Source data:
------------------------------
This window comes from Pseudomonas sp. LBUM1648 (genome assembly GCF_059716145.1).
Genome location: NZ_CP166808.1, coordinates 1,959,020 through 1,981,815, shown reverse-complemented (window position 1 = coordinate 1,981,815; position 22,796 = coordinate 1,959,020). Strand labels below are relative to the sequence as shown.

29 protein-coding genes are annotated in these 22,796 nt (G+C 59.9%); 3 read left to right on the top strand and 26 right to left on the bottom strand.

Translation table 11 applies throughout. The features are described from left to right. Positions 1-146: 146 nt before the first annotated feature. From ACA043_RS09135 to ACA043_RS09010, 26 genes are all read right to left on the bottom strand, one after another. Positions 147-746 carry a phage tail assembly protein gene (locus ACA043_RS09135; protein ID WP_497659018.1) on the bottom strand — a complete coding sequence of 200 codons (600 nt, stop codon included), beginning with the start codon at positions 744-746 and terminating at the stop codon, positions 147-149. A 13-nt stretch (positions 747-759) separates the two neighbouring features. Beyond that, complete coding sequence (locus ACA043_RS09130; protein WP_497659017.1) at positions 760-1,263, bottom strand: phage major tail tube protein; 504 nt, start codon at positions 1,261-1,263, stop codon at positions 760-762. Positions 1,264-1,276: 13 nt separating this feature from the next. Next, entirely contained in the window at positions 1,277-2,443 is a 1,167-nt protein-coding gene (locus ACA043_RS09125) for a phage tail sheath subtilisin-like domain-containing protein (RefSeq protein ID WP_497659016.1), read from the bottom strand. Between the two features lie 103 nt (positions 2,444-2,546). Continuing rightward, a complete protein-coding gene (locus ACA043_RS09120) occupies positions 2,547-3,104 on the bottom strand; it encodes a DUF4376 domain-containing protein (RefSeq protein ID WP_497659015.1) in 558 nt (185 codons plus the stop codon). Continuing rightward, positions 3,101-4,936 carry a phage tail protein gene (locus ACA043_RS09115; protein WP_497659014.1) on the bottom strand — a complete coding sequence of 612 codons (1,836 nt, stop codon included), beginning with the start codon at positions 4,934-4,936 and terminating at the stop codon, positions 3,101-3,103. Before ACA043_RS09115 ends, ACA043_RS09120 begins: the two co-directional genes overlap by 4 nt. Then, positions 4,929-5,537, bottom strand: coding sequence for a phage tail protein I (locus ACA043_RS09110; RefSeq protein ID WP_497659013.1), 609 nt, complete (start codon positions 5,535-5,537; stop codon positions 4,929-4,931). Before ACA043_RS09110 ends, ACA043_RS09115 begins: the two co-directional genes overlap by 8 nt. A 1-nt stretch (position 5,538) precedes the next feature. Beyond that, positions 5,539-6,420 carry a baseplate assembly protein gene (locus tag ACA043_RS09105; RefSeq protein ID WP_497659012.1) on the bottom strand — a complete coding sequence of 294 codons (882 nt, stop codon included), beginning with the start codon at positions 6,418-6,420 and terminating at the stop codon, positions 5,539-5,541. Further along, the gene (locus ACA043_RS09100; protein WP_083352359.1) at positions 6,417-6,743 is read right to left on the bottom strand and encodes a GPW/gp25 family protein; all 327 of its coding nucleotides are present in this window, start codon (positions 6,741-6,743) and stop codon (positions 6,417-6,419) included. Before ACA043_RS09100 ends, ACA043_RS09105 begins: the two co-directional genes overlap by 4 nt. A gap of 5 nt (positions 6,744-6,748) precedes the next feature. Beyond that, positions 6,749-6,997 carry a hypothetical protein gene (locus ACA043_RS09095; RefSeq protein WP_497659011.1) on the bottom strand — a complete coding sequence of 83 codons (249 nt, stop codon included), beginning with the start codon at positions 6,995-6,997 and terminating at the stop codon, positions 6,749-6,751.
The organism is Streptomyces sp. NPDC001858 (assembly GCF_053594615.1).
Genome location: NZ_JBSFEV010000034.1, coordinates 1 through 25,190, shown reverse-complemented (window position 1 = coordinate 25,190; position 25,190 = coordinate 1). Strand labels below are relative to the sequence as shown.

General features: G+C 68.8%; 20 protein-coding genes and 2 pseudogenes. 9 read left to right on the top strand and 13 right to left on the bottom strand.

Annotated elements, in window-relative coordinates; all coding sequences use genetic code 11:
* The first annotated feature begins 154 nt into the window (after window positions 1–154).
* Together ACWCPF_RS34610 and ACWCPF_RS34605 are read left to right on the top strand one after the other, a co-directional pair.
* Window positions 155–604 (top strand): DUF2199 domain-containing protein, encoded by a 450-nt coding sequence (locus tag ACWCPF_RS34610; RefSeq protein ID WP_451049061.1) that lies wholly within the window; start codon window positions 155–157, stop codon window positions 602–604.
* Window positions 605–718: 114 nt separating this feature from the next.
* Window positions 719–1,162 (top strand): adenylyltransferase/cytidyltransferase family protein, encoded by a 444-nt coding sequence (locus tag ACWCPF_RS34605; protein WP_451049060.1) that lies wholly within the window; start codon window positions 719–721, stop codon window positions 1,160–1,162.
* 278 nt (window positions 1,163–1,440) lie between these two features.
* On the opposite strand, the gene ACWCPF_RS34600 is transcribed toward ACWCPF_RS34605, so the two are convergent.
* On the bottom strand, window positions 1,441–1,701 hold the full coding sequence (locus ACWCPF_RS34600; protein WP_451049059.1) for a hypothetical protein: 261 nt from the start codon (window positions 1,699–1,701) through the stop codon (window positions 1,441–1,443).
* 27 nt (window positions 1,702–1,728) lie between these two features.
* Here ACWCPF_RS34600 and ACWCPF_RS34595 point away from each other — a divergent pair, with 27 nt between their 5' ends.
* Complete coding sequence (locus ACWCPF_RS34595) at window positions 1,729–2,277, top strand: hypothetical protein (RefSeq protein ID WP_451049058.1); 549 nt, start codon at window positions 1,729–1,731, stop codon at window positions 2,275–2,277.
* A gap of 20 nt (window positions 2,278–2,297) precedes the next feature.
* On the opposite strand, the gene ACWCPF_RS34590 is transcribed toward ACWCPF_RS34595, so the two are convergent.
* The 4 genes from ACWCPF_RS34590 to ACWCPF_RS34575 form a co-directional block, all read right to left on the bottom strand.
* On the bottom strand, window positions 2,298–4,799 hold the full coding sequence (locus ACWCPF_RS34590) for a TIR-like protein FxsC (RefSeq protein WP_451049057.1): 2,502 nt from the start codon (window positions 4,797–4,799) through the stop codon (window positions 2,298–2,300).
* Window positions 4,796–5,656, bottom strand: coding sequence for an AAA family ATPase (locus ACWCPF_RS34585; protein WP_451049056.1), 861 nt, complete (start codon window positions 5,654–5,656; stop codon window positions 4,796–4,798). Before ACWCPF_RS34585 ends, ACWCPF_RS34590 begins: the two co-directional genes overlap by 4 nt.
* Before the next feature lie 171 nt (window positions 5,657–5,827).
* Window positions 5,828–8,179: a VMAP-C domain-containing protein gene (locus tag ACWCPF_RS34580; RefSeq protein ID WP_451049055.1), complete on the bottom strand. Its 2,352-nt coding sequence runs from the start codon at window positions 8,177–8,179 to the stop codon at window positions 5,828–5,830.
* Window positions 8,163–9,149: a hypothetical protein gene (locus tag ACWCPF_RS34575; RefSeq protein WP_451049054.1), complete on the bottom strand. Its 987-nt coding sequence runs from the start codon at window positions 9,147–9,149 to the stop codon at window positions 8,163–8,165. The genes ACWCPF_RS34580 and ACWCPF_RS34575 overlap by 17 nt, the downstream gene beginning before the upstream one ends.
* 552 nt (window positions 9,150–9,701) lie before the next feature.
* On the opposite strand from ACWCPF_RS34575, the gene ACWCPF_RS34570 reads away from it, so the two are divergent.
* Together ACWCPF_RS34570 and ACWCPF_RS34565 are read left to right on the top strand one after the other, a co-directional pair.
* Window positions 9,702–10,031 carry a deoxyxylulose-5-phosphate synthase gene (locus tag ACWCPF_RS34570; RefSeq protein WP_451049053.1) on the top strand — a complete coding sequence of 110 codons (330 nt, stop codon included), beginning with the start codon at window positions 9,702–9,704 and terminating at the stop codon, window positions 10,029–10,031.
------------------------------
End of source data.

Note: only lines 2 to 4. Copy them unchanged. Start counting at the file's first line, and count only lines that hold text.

Genome location: NZ_CP166808.1, coordinates 1,959,020 through 1,981,815, shown reverse-complemented (window position 1 = coordinate 1,981,815; position 22,796 = coordinate 1,959,020). Strand labels below are relative to the sequence as shown.

29 protein-coding genes are annotated in these 22,796 nt (G+C 59.9%); 3 read left to right on the top strand and 26 right to left on the bottom strand.

Translation table 11 applies throughout. The features are described from left to right. Positions 1-146: 146 nt before the first annotated feature. From ACA043_RS09135 to ACA043_RS09010, 26 genes are all read right to left on the bottom strand, one after another. Positions 147-746 carry a phage tail assembly protein gene (locus ACA043_RS09135; protein ID WP_497659018.1) on the bottom strand — a complete coding sequence of 200 codons (600 nt, stop codon included), beginning with the start codon at positions 744-746 and terminating at the stop codon, positions 147-149. A 13-nt stretch (positions 747-759) separates the two neighbouring features. Beyond that, complete coding sequence (locus ACA043_RS09130; protein WP_497659017.1) at positions 760-1,263, bottom strand: phage major tail tube protein; 504 nt, start codon at positions 1,261-1,263, stop codon at positions 760-762. Positions 1,264-1,276: 13 nt separating this feature from the next. Next, entirely contained in the window at positions 1,277-2,443 is a 1,167-nt protein-coding gene (locus ACA043_RS09125) for a phage tail sheath subtilisin-like domain-containing protein (RefSeq protein ID WP_497659016.1), read from the bottom strand. Between the two features lie 103 nt (positions 2,444-2,546). Continuing rightward, a complete protein-coding gene (locus ACA043_RS09120) occupies positions 2,547-3,104 on the bottom strand; it encodes a DUF4376 domain-containing protein (RefSeq protein ID WP_497659015.1) in 558 nt (185 codons plus the stop codon). Continuing rightward, positions 3,101-4,936 carry a phage tail protein gene (locus ACA043_RS09115; protein WP_497659014.1) on the bottom strand — a complete coding sequence of 612 codons (1,836 nt, stop codon included), beginning with the start codon at positions 4,934-4,936 and terminating at the stop codon, positions 3,101-3,103. Before ACA043_RS09115 ends, ACA043_RS09120 begins: the two co-directional genes overlap by 4 nt. Then, positions 4,929-5,537, bottom strand: coding sequence for a phage tail protein I (locus ACA043_RS09110; RefSeq protein ID WP_497659013.1), 609 nt, complete (start codon positions 5,535-5,537; stop codon positions 4,929-4,931). Before ACA043_RS09110 ends, ACA043_RS09115 begins: the two co-directional genes overlap by 8 nt. A 1-nt stretch (position 5,538) precedes the next feature. Beyond that, positions 5,539-6,420 carry a baseplate assembly protein gene (locus tag ACA043_RS09105; RefSeq protein ID WP_497659012.1) on the bottom strand — a complete coding sequence of 294 codons (882 nt, stop codon included), beginning with the start codon at positions 6,418-6,420 and terminating at the stop codon, positions 5,539-5,541. Further along, the gene (locus ACA043_RS09100; protein WP_083352359.1) at positions 6,417-6,743 is read right to left on the bottom strand and encodes a GPW/gp25 family protein; all 327 of its coding nucleotides are present in this window, start codon (positions 6,741-6,743) and stop codon (positions 6,417-6,419) included. Before ACA043_RS09100 ends, ACA043_RS09105 begins: the two co-directional genes overlap by 4 nt. A gap of 5 nt (positions 6,744-6,748) precedes the next feature. Beyond that, positions 6,749-6,997 carry a hypothetical protein gene (locus ACA043_RS09095; RefSeq protein WP_497659011.1) on the bottom strand — a complete coding sequence of 83 codons (249 nt, stop codon included), beginning with the start codon at positions 6,995-6,997 and terminating at the stop codon, positions 6,749-6,751.